The day that Americans were told President Kennedy had been shot, my birth mother was pregnant with me, feeling sick all the time, trying to support herself without the help of anyone, and running out of options. It was on that day that she decided to do what her mother had been telling her to do. It was time to go to a “home for unwed mothers” and place me for adoption. She would know me as Darlette.
She spent five months there and I was born in April of 1964. She said that if she could have kept me, she would have named me Darlette. After seeing me for only a few seconds, they took me away.
My adoptive parents changed my name and I didn’t know my birth mother had given me a name until much later. My family had already adopted a girl four years earlier. My parents never hid the fact that we were adopted. I grew up knowing that my birth mother was out in the world somewhere, but I had never thought about finding her. Oh, I had fantasies about her being a famous movie star or maybe a singer in a rock and roll band, but that is where my thoughts of her ended.
In 1994, my husband and I were trying to have children of our own. I think that is what sparked my interest in knowing a little bit more about my birth parents. I started by getting non-identifiable information from the adoption agency. A very nice lady gave me a few sheets of paper. I was so excited that I read them in my car sitting in the parking lot. It said that I was born in 1960. What? I’m older than what I had been told I was? It also said that I had blonde hair and blue eyes. Now I was really confused. I have brown hair and brown eyes. Then it dawned on me. They had given me the wrong papers. My older sister that had been adopted from the same agency was born in 1960, and she in fact did have blonde hair and blue eyes. Thank goodness! I walked back into the adoption agency’s office and told the nice lady that she had made a mistake. She was very apologetic and asked me to come back the next day so I could get the correct information.
The next day during my lunch break, I went back to the adoption agency and I was handed the papers to my birth parents. I made sure that the birth date was correct before I left the office. Once I got back to my office, I started reading the papers and I noticed something funny. Next to the place where it said “Birth Mother’s Name,” was a white line. I knew at once it was Liquid Paper that was covering up her name. So, I slowly held the paper up to the light and there was my birth mother’s name. I couldn’t believe it. There was also Liquid Paper over her birth date, so I got that information too. The adoption agency must have been in such a rush to give me the correct set of papers that they gave me the original papers and kept the copies. My heart was racing so fast. I didn’t know what to do next. The next month, I got pregnant with my son and the papers were placed in a drawer where they stayed for about four years.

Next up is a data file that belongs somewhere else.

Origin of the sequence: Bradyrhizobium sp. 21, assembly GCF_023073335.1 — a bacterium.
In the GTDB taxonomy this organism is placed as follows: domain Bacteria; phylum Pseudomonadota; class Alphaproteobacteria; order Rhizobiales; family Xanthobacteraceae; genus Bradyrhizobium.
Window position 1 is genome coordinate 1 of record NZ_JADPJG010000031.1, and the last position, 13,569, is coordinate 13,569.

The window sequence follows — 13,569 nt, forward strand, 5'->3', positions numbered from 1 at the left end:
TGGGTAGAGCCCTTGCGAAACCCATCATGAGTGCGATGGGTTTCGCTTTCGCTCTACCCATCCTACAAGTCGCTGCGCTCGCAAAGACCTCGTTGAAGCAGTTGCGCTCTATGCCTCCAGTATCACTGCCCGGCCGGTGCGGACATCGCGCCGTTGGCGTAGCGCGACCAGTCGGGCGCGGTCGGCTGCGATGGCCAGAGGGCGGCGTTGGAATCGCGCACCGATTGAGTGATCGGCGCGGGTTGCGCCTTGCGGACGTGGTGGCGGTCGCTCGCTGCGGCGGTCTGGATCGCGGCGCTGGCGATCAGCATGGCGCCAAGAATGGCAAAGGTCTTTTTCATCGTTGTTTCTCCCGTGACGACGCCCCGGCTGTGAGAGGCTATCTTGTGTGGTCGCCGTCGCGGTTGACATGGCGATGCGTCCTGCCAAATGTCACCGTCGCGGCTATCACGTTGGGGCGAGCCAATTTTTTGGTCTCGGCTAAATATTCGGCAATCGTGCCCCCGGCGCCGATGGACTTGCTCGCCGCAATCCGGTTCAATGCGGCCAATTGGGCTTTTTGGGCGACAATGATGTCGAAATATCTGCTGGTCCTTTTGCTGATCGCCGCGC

After work, one day, some coworkers and I went out and the subject of my adoption and birth mother’s name came up. They wondered why I hadn’t looked for my birth mother if I already knew her name. I told them that so many years had gone by and I thought my birth mother would probably not want to see me. I was scared really. Scared of what might happen if I were to meet her.
The next day, I was out with my husband at a restaurant that had magicians, psychics, and fortune-tellers. So, to kill some time before the show, I decided to pay one of the psychics $20, just for fun. I was asked by the psychic to give her something I held dear to me, so I gave her my wedding ring. Then, she asked me to ask her something I wanted to know about in my life. I thought about the conversation I had had with my coworkers the night before and I asked her, “Should I go look for my birth mother?” The psychic held my wedding ring in her hand and closed her eyes for what seemed like an eternity. When she opened her eyes, tears came streaming down her cheeks. She said to me, “I am sorry for getting so emotional, but I have never had a reading that strong. Your mother loves you and thinks about you often. Go look for her.”
The next day, I contacted a search company and gave them my birth mother’s name and birthdate and received a letter from them in about five days. The letter showed that there was only one person with that name that was born on that date. Thankfully, my birth mother has a very uncommon name, so she was very easy to find. She lived only one hour away from me.
I wrote a letter to her, mailed it off, and received a call from my half-sister the very next day. We met each other for the first time on February 27, 1999. It has been an emotional roller coaster for all of us, but I love my birth family so much! It was all worth it. I never get tired of telling people my story and even after 15 years, my birth mother and I tell whoever wants to listen to how wonderful it’s been to have found each other.
If I would have known what I know now, I would have done things a little differently and this is the advice that I give to anyone looking for their birth relatives: I changed so many lives by writing that letter to my birth mother. At the time, I was only thinking about myself and her. I didn’t think about everyone who was in her life and how this would make them feel. Your actions will cause a ripple effect in the lives of others and you need to be understanding of everyone’s feelings.
There are so many emotions that come into play after you are reunited, emotions that you may have never known existed. Many tears have been shed these past 15 years–tears of joy and tears of pain. My advice is to be mentally and emotionally prepared, as much as possible, for the unknown, and to be patient.
As I said, it’s an emotional roller coaster, but so worth the ride. Good luck!
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